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Journalists covering northern clashes beaten by soldiers and civilians; army imposes restrictions on coverage

(CPJ/IFEX) - The following is a 25 May 2007 CPJ press release:

Lebanon: Army imposes restrictions on coverage of northern clashes

New York, May 25, 2007 - The Committee to Protect Journalists is deeply concerned that journalists have been prevented since Monday from entering a Palestinian refugee camp in northern Lebanon during clashes between Islamist militants and the Lebanese Army.

The Lebanese Army restricted public access to the Nahr el-Bared refugee camp in northern Lebanon, near Tripoli, the day after fighting broke out between Fatah al-Islam - an extremist group that emerged six months ago in Lebanon and shares al-Qaeda's ideology - and the Lebanese Army. Journalists, both local and foreign, are covering the clashes and their effect on more than 30,000 Palestinian refugees caught up in the fighting.

The Lebanese Army has not publicly explained the restriction, although officials initially told journalists that it was imposed for safety reasons. Reporters told CPJ that some journalists followed aid convoys into the camp Wednesday night to report on conditions, but the Lebanese Army quickly forced them out.

In addition, journalists said, the Lebanese Army forced journalists to move out of a nearby high-rise building that had been one of the main press locations. Officials cited safety reasons in moving them on Tuesday to a building that is farther away and has obstructed views.

Journalists told CPJ that they suspected the army was also attempting to hinder coverage of the humanitarian crisis inside the camp where, according to news reports, more than a dozen civilians were killed and 12,000 refugees forced to flee the camp.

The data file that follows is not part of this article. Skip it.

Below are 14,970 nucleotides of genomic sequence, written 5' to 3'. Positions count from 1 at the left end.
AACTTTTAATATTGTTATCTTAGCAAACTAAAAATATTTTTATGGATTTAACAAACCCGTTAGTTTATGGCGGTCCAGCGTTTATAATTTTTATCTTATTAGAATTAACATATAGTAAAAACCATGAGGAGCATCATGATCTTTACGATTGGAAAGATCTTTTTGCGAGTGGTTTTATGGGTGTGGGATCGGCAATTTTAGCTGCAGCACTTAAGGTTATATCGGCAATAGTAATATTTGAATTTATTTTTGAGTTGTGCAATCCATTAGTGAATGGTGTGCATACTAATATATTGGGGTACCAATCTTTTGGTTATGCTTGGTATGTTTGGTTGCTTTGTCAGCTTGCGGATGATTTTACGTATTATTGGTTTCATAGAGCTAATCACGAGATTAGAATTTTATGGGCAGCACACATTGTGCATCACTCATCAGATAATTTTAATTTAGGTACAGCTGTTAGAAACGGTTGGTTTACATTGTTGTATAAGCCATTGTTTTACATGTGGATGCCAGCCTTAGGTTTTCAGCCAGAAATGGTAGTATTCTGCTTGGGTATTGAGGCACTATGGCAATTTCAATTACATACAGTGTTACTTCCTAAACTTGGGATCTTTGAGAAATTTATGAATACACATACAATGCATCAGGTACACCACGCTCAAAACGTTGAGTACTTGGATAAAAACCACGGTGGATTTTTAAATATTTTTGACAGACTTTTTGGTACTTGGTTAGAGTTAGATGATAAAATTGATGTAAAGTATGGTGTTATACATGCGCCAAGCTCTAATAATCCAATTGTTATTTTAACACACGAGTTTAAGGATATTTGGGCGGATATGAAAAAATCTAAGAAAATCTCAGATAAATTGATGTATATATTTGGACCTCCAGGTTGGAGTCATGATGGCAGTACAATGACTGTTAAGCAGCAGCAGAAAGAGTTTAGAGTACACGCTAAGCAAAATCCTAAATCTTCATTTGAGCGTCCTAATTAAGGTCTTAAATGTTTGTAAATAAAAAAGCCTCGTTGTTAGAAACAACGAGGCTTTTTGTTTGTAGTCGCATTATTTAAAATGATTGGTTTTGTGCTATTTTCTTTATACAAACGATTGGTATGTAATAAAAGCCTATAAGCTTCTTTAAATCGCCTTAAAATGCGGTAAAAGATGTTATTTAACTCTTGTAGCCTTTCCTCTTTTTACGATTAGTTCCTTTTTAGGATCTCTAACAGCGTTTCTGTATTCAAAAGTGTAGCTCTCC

The Lebanese Army barred camera operators and photographers from taking images of the army, artillery, and targets hit. "The army command calls all the media to avoid the live coverage of the military movements and activities executed by the army units and the security forces in the operations area to facilitate the work of the intervening forces and the good execution of the mission and to protect the safety of the reporters and photographers," the Lebanese Army Command-Orientation Department said in a statement issued Sunday. Journalists said that, in practice, the ban has been applied to taped and print coverage as well.

Attacks against journalists were also reported. Al-Akhbar photographer Wael al-Ladifi, Al-Balad photographer Asad Ahmad, Agence France-Presse photographer Ramzy Haidar, and Al-Alam cameraman Ali Tahimi said they were beaten by members of the Lebanese Army on Thursday.

The journalists told CPJ that they were covering the exodus of thousands of Palestinian refugees to the nearby Beddawi camp when Lebanese soldiers warned them not to take images of the army. When Lebanese civilians supporting the army also attempted to obstruct the journalists, they said, an argument broke out. Soldiers intervened by taking al-Ladifi to an army tank where they beat him and accused him of being an Israeli spy, he told CPJ. An army captain tried to grab Ahmad's camera and began beating him in front of several journalists and civilians. Soldiers then pointed their weapons and beat the journalists, they said.

The Lebanese Army Command-Orientation Department today called the journalists to apologize and assure them that those behind the beatings will be punished, the journalists told CPJ.

Clashes between Fatah al-Islam and the Lebanese Army erupted Sunday when soldiers conducted raids in Tripoli. The Lebanese Army laid siege to Nahr el-Bared, trapping Fatah al-Islam militants. The army has threatened to storm the camp if the group fails to surrender. Nahr el-Bared is one of 12 Palestinian refugee camps in Lebanon that together have 400,000 people.

In related news, television crews from three different stations came under attack from civilians while covering the aftermath of a bomb blast in the mountainous town of Aley, east of Beirut on Wednesday night. A crew from the Lebanese satellite television channel New TV was interviewing residents and filming the site of the explosion when young civilian men suspected of being loyal to anti-Syrian leader Walid Jumblatt began asking about their employer, cameraman Ghassan al-Hagg told CPJ. When the men saw the station logo, they insulted and beat members of the New TV crew, which also included reporter Christine Habib and cameraman Saed Ayad.

Al-Hagg told CPJ that he suffered a dislocated shoulder, a broken nose, two broken teeth, swollen eyes, and injuries to his left ear. He said his camera was destroyed.

CPJ is a New York-based, independent, nonprofit organization that works to safeguard press freedom worldwide. For more information, visit http://www.cpj.org

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